Beitragsbild zum Blogpost "warum Fehler und Schwächen wichtig sind"

Personal Branding. Why weaknesses and flaws matter.

“Every weakness contains within itself a strength.”

Endō Shūsaku

 

The highlight reel of our life.

By now you probably know that I kick off every blog post with a quote. A quote to frame the post and kind of become the thread of it. Usually, I need more time to find a fitting quote. I start with having the rough structure of the blog post in mind. And then I start searching for a fitting quote. There are a lot of good quotes out there but normally I have to search for some time to find one that really fits the theme of the post. Not this time. This time I read this quote and I was stoked. It fits perfectly. Here is why.

In our western culture, there are a lot of topics we do not talk about. Death is one topic that is highly evaded. Other unpleasant topics like personal trauma, failure or anything even slightly related to shame is also hushed up. These are the topic no one talks about. Because your own life should be a highlight reel. There shouldn’t be any slip-ups, bad choices and tough times. Unless a tough time can become a real hero story. On our surface, we are either blank or strong. Marvelous and without a scratch.

The same goes for weaknesses and flaws. Usually, they are handled in three ways. During a job interview, you flirt with it and name “weaknesses” that are in reality a strength. Like “oh gosh, I am so bad at leaving things undone. You know? Like I really love things to be perfect and work on them until they are like…uhm…perfect.”. Yeah sure. That’s a weakness that every boss would like you to have.

Then there are these people that kind of people that kind of use it as an excuse. Like “Uhm, yeah. I would love to be less rude. But my nature is to be really outspoken.”. Which can be roughly translated into “I don’t want to deal with you and your feeling, so get lost.”.

And finally, we have these people that take their weaknesses for granted. Try to hide and avoid them. As in: They know they are shy and have a hard time meeting new people. So they just stick to the ones they now. Or don’t go to an event where they might have to speak with someone they don’t know.

The good, the bad and the ugly.

What all of these three approaches have in common? The same underlying mindset. A state orientation. You are in one state and there is no way to get to another. Weaknesses and flaws are there. And they are fixed. Like unchangeable. The good thing? Society kind of helps you to foster that image. Can you remember a job interview when someone asked you about “in which areas to you can you grow the most?” or “what is the trait or ability you want to improve the most?”. Instead, we are more used to hear that “he or she is like that” and with the underlying certainty that he or she stays that way.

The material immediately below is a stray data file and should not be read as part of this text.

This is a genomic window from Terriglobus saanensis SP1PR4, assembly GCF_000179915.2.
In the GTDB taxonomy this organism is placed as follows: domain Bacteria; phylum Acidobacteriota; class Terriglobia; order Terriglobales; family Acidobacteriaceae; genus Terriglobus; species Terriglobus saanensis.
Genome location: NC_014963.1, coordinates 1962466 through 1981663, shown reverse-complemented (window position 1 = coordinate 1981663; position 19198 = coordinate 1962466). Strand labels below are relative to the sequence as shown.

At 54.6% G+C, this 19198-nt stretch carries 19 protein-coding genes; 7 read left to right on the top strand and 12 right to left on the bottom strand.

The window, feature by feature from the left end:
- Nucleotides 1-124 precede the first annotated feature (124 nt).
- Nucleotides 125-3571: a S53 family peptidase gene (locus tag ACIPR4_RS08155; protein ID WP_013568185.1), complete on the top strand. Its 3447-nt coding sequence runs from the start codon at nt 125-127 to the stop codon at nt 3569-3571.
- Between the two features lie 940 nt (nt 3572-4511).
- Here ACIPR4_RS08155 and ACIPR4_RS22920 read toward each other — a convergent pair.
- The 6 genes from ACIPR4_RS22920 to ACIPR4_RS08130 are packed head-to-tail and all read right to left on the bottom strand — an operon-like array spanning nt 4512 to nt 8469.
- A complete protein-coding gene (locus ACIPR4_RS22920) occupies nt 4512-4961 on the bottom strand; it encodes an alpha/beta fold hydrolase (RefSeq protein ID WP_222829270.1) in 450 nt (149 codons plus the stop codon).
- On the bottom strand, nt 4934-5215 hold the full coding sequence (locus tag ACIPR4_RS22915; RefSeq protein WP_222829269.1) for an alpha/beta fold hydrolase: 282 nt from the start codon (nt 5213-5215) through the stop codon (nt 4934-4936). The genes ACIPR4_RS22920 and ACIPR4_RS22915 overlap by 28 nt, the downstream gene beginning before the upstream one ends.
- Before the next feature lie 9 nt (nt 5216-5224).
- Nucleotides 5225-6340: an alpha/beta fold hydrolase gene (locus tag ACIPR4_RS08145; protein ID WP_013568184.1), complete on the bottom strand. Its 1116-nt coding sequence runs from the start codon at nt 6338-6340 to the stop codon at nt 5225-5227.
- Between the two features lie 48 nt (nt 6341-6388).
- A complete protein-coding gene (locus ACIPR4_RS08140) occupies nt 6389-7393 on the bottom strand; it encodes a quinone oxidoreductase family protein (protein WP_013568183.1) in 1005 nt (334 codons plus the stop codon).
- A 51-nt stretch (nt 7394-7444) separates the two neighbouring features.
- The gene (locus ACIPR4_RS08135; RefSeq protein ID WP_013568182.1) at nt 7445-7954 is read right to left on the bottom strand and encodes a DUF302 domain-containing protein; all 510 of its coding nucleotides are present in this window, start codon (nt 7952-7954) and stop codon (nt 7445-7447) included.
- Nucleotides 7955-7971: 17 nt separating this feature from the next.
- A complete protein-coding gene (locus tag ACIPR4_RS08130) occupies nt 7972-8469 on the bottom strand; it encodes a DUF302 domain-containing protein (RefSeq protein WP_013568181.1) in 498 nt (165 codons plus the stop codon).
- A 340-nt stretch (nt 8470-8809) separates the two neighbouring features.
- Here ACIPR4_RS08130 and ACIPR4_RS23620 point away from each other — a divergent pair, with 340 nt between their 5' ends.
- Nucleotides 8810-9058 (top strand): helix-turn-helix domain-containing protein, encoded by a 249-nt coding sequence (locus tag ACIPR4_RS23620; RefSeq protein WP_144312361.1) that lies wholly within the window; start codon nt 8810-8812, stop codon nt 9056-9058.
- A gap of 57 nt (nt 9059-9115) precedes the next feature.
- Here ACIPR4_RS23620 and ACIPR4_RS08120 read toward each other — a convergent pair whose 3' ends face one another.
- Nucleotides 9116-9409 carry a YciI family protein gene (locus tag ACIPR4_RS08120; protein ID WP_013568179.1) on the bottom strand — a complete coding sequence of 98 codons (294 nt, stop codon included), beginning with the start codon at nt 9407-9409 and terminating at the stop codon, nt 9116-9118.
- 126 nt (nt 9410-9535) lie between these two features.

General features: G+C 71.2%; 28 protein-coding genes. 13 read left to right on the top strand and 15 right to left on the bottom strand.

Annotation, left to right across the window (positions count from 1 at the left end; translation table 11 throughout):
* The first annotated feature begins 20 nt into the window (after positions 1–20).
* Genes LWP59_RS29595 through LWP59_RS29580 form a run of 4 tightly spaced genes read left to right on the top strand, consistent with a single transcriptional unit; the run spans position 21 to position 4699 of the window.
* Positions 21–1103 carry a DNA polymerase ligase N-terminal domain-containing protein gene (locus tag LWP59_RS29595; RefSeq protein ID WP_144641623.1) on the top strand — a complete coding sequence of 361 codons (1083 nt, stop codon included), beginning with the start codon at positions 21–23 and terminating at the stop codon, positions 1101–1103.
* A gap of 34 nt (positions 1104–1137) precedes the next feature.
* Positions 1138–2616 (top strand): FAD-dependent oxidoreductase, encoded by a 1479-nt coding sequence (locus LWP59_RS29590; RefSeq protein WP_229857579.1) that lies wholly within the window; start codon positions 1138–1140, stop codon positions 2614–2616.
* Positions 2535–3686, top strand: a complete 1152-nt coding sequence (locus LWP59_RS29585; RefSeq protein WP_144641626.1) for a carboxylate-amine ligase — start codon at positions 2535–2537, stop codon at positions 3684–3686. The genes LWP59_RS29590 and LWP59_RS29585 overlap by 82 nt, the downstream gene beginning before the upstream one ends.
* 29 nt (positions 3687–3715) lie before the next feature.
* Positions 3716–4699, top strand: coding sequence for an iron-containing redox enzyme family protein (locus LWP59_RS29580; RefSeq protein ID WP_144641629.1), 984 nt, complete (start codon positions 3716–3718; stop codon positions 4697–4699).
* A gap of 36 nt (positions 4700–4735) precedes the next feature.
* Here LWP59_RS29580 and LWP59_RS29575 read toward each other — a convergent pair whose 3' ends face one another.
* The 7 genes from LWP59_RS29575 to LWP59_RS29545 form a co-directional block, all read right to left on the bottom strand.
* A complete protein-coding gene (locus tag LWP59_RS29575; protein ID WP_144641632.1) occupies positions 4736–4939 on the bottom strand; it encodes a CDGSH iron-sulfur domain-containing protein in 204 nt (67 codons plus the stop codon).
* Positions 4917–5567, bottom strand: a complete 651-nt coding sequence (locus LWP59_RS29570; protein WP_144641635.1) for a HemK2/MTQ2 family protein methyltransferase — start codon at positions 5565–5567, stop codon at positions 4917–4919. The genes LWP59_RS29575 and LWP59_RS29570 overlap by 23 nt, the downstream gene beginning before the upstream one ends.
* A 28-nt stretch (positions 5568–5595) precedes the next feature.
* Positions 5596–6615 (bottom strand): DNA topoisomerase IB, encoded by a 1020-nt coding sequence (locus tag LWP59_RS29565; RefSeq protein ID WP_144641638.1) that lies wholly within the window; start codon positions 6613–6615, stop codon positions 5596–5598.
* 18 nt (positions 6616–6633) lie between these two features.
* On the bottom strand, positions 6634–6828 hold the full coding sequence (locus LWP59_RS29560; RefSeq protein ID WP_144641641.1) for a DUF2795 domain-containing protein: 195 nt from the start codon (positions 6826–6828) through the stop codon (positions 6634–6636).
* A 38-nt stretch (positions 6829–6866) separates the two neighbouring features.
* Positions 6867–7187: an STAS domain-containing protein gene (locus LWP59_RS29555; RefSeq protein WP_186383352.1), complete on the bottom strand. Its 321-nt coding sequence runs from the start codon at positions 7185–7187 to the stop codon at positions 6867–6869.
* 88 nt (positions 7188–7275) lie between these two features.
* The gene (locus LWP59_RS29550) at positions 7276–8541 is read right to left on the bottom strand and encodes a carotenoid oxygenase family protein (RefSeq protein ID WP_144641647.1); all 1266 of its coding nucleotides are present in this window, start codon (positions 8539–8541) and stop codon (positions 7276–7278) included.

The bad: If you are feeling bad about an area in your life – be it sport or an attitude of yours – if you only see your actual state, you are stuck in it forever. The ugly: There is an alternate solution. But it requires work and commitment. because it forces us to do these three things:

  • Change your mindset towards an action orientation.
  • Face your weaknesses and flaws.
  • Instead of being scared and paralyzed by them use them as a source for growth and as pure potential.

So why do I think the quote is a good fit? Because in every weakness there is a lot of strength. Yes, believe me, it is. Here is why.

Why weaknesses and flaws matter.

I don’t know how you grew up. But I grew up in an environment full of “fixed” and “permanent” statements about the characteristics and abilities of people. For example, I had no language talent. So learning a language was basically useless for me. Because why? I would never sound like a native and would make grammar mistakes. And a teacher once told me I am just not good at sports. I should stick to IT. Which I didn’t. I love sports and I am not an aspiring Olympian. So why should I worry about being hyper-talented?

The thing that most people forget: Talent is great. Being in a state of being talented at something is great. But being in a state of not being something is nothing to die over. You can always change the state you are in, to some degree. Let’s stick with the sports example. As long as I was under the impression that I am not able to run faster than 8min/km (yep, I know, very slow), I never actually did run faster than 8min/km. Things started to change when I experienced me running quicker. Things changed further when I applied out heartbreak for a marathon. The very unsporty me finished a marathon.

If you change your mindset you c-a-n move mountains. Like everyone was telling me: You can’t learn snowboarding once you hit thirty. Damn sure you can. And this is the end of my second year and I even survived snowboarding in Austria. Bottom line: With a shift of your mindset towards an action orientation you can start to see things differently. Especially flaws and weaknesses.